The expanding array and adoption of consumer health wearables is creating a new dynamic to the patient-health-care provider relationship. Providers are increasingly tasked with integrating the biometric data collected from their patients into clinical care. Further, a growing body of evidence is supporting the provider-driven utility of wearables in the screening, diagnosis, and monitoring of cardiovascular disease. Here we highlight existing and emerging wearable health technologies and the potential applications for use within sports cardiology. We additionally highlight how wearables can advance the remote cardiovascular care of patients within the context of the COVID-19 pandemic. Finally, despite these promising advances, we acknowledge some of the significant challenges that remain before wearables can be routinely incorporated into clinical care.
Article
Full-text available
Background: Finger pulse oximeters are widely used to monitor physiological responses to high-altitude exposure, the progress of acclimatization, and/or the potential development of high-altitude related diseases. Although there is increasing evidence for its invaluable support at high altitude, some controversy remains, largely due to differences in individual preconditions, evaluation purposes, measurement methods, the use of different devices, and the lacking ability to interpret data correctly. Therefore, this review is aimed at providing information on the functioning of pulse oximeters, appropriate measurement methods and published time courses of pulse oximetry data (peripheral oxygen saturation, (SpO2) and heart rate (HR), recorded at rest and submaximal exercise during exposure to various altitudes. Results: The presented findings from the literature review confirm rather large variations of pulse oximetry measures (SpO2 and HR) during acute exposure and acclimatization to high altitude, related to the varying conditions between studies mentioned above. It turned out that particularly SpO2 levels decrease with acute altitude/hypoxia exposure and partly recover during acclimatization, with an opposite trend of HR. Moreover, the development of acute mountain sickness (AMS) was consistently associated with lower SpO2 values compared to individuals free from AMS. Conclusions: The use of finger pulse oximetry at high altitude is considered as a valuable tool in the evaluation of individual acclimatization to high altitude but also to monitor AMS progression and treatment efficacy.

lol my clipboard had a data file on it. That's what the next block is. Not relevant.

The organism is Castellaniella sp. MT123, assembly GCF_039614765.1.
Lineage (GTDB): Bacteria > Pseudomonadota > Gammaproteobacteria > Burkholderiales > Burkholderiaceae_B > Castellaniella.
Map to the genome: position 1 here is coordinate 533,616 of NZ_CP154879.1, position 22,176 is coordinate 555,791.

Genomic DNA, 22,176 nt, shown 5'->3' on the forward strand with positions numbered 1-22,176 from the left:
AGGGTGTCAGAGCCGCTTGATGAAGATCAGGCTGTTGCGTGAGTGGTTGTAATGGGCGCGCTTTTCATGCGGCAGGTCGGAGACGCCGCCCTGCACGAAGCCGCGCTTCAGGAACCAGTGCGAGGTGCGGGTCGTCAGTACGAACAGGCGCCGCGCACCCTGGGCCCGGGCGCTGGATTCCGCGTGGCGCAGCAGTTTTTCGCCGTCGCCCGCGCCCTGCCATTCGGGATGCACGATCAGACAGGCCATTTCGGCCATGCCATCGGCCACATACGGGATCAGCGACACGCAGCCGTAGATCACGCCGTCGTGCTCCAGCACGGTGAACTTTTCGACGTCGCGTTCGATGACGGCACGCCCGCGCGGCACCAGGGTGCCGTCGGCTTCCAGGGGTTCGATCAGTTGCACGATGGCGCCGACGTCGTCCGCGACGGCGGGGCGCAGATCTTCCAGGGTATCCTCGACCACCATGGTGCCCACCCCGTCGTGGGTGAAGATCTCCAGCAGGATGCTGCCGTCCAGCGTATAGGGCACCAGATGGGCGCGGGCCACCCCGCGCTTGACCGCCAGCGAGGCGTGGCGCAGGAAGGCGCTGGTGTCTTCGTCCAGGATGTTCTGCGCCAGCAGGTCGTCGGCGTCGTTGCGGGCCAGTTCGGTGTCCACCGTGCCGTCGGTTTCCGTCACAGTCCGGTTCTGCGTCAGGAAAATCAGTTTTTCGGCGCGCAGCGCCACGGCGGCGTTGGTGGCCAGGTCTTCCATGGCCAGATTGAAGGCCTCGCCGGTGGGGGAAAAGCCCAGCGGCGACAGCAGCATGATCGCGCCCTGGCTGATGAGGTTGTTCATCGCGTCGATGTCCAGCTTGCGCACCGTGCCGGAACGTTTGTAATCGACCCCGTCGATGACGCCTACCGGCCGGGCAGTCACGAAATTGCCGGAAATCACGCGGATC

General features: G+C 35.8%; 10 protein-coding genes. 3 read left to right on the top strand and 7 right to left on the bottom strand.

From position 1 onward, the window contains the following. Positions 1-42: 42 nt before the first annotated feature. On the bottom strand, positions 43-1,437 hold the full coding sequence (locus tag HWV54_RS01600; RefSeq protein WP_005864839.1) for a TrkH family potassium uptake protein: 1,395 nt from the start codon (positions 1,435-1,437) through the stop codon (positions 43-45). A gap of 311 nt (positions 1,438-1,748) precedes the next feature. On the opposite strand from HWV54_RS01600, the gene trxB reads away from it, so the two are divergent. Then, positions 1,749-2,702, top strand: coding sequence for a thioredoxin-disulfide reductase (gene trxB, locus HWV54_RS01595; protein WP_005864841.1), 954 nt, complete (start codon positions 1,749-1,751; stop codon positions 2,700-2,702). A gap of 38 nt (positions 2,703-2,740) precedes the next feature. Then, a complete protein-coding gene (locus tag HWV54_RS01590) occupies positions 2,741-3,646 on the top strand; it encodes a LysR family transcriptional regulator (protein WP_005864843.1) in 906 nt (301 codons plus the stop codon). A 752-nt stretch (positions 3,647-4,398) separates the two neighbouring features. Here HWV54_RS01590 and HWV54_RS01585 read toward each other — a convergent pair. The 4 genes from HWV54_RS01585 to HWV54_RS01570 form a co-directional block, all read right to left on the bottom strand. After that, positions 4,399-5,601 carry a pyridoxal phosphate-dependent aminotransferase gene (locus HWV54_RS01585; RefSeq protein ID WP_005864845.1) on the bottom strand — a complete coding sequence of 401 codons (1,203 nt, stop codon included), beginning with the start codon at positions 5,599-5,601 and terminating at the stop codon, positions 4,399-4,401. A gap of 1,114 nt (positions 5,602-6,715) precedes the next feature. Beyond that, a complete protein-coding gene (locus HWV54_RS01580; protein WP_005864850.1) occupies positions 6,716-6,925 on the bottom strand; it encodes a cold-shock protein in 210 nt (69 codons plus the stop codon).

Article
Full-text available